Inclusion, respect, healthy relationships, equity...These are the topics I’m starting with when I bombard (er...talk to) my children this October for #LetsTalkMonth.
Yes, October is #LetsTalkMonth. Originally coordinated by Advocates for Youth, it’s a month dedicated to frank conversations between young people and the adults they trust about sexual health. It’s a great time to start the conversation about sexuality with your kids, if you haven’t already. (My poor kids have been hearing from my husband and me on these topics since before they could talk...now they just roll their eyes at us!). As we parents gear up to convey the facts (usually marked by frantic Google searches to make sure we are up to speed on all of the latest research!), one angle we sometimes overlook is our values. Any time we talk about sex with our kids is an opportunity to infuse that conversation with our beliefs and our families’ norms.
In the context of sex education, values can be a touchy subject. It doesn’t have to be, though. Last year, our school district here in Palo Alto had a bit of a scuffle over our public school sex ed curriculum as it worked to integrate new sex ed instruction to adhere to recently passed state legislation designed to ensure public schools provide medically accurate, comprehensive, inclusive sex ed to students. Fortunately, our school board voted not to halt our top-rated, legally compliant program. One of the takeaways for me from that process, was that some parents’ concerns were rooted in fears that our district was trying to replace their values with its teachings.
In my mind, that couldn’t be further from the truth. Over the course of the year, many of those initially reluctant parents took the time to learn about the program, including digging into post-program student survey data. For example, they found that the 7th grade cohort’s content knowledge increased from 35% to 87%, and read overwhelmingly positive student anecdotes, including “I’ll be a lot more careful,” “I will be more respectful,” “I will make sure to have consent,” and “I will talk to my parents more.” They also noted that during the program, they themselves had homework! Our district’s sex ed program not only encouraged - but required - that students talk to their parents about their families’ values, whether those values were informed by religious beliefs, culture, or prior experiences. (I’m not usually one to invite extra stuff to do, but what a great idea!)
Including parents in the sex ed curriculum is not just an artifact of our district’s sex ed program; it’s actually required by state law. If you read the education code, amended for the California Healthy Youth Act, you’ll find that compliant curricula must “...encourage a pupil to communicate with his or her parents, guardians, and other trusted adults about human sexuality and provide the knowledge and skills necessary to do so.” This means HOMEWORK! Yay! (That’s the first and last time I’ll ever cheer for homework.)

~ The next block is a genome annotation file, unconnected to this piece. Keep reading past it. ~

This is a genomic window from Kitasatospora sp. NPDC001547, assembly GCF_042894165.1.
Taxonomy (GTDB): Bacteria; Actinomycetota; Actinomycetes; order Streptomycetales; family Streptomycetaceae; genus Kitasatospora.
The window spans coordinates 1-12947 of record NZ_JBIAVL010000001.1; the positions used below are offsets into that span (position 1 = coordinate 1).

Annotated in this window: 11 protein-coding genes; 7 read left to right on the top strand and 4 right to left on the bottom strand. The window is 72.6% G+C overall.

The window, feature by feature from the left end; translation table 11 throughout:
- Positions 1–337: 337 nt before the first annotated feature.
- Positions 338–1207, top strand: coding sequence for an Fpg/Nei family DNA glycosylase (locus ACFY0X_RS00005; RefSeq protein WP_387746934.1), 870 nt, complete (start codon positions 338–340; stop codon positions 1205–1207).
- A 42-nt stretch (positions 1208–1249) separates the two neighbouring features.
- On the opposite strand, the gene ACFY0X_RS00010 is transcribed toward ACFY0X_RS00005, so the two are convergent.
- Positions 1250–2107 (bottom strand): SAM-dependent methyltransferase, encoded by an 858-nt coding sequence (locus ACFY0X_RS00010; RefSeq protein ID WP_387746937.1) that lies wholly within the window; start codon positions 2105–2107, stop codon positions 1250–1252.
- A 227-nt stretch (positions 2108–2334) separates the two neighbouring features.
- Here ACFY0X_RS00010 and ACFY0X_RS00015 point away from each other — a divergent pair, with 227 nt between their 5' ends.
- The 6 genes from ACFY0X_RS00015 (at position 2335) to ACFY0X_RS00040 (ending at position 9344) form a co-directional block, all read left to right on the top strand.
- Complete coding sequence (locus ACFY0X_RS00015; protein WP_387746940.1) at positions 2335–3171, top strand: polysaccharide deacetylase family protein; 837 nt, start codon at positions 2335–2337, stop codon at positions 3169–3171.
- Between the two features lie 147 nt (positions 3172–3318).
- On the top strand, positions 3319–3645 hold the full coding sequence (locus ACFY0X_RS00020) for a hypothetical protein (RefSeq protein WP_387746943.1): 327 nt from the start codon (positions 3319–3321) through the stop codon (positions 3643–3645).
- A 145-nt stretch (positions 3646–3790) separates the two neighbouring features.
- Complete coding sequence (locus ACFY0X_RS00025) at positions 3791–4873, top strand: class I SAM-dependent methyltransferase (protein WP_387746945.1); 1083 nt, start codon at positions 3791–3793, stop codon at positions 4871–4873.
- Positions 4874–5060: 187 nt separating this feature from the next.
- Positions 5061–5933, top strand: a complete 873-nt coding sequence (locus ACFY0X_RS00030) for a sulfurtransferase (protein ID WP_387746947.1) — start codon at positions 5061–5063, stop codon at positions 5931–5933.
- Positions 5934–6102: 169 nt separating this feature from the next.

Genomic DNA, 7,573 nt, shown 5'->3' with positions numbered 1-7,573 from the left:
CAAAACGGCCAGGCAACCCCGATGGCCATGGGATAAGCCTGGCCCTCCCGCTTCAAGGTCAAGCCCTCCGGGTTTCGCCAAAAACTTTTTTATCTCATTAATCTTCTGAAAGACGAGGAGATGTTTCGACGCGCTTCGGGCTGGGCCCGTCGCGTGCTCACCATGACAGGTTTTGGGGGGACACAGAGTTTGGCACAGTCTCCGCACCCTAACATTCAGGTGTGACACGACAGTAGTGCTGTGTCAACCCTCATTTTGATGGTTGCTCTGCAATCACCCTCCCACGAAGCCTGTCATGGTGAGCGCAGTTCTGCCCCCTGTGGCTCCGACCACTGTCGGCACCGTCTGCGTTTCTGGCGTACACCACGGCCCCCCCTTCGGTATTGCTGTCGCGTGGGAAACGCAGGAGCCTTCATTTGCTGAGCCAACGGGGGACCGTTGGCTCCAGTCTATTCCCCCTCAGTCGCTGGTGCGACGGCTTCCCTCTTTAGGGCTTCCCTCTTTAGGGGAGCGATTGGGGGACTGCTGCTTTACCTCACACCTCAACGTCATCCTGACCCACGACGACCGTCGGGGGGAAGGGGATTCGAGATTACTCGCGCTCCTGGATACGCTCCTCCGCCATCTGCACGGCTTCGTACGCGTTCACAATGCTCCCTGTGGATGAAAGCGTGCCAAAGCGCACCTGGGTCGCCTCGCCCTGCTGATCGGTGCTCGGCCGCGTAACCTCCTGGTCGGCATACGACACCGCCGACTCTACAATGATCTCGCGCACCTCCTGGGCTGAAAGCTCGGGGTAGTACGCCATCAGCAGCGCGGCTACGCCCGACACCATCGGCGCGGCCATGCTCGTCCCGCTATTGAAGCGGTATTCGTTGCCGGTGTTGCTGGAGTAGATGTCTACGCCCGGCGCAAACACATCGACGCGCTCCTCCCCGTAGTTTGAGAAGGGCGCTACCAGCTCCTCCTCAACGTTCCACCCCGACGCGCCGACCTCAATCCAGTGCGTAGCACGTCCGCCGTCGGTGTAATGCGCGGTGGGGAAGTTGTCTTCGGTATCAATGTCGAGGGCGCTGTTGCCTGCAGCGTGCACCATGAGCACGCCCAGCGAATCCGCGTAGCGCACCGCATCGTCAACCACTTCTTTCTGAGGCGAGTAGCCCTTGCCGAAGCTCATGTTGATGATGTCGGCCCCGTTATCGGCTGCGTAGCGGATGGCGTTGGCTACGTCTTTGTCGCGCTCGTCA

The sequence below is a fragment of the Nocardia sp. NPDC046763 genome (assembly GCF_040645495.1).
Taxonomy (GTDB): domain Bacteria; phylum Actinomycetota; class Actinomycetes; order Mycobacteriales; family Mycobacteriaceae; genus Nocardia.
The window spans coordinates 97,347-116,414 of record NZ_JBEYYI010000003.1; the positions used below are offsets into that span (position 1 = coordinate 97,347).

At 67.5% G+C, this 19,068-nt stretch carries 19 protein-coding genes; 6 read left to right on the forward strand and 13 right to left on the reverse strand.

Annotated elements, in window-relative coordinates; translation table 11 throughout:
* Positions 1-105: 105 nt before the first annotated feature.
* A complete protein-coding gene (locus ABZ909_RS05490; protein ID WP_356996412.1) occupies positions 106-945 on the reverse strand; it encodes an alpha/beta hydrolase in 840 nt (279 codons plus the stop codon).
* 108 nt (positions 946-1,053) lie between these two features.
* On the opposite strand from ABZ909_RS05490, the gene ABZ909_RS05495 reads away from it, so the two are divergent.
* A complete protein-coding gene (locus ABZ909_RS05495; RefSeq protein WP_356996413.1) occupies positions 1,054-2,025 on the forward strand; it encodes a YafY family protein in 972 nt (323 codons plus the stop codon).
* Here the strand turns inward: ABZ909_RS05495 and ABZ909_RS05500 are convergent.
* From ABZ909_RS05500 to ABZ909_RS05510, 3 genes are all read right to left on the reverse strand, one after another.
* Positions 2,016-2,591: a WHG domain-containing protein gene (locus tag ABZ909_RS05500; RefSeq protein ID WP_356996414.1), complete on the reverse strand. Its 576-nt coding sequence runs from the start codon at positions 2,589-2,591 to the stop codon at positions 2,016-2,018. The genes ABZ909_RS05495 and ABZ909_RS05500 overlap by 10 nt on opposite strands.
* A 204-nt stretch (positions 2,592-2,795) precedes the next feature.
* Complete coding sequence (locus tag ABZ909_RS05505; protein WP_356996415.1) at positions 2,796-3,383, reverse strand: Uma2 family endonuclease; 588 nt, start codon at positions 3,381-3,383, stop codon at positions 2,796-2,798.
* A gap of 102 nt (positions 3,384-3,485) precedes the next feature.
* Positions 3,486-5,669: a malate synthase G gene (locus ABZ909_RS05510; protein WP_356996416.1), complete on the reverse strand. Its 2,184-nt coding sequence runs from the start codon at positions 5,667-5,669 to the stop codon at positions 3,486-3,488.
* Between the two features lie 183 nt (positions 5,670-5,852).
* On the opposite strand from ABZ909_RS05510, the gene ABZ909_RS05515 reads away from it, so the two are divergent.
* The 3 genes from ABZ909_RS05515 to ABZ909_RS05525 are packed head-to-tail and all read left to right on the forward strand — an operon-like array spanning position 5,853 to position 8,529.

Seriously, though. Look at those outcomes and anecdotes. And think about the talks kids are having with their parents as a result of our sex ed program...in some cases, it’s the first time they’re broaching the topic, and the first time parents can convey their values on sexuality in a meaningful way. I know talking about these topics can feel overwhelming or scary for some parents, but it’s more than worth it to be the one to tell your kids how you feel, instead of leaving it to other kids or the internet.
So as we go into #LetsTalkMonth this October, I want to encourage other parents to begin a dialogue. I’m
joining with thousands of other parents, educators, administrators, social workers, and students throughout California (and beyond!) as part of a campaign to encourage frank talk at home, while also showing our support for comprehensive sex ed in schools. As we broaden the conversation this year, we have a positive, hopeful take, and have designated our campaign with the dual hashtags #LetsTalkMonth and #MyHope.
You can join us by following Health Connected or @PAParents4SE on Facebook for an entire month's worth of tips and resources to get the conversation about sex and relationships started with your kids. Share one, some, or all of the Facebook posts to show your support of comprehensive sex ed in schools and at home. Or, run a campaign yourself! Here's our pre-made campaign-in-a-box, with graphics, posts, links to resources and more! If you want to learn more about this campaign, email firstname.lastname@example.org or email@example.com.
Note: The views expressed in this article belong solely to the author, and not necessarily to Health Connected.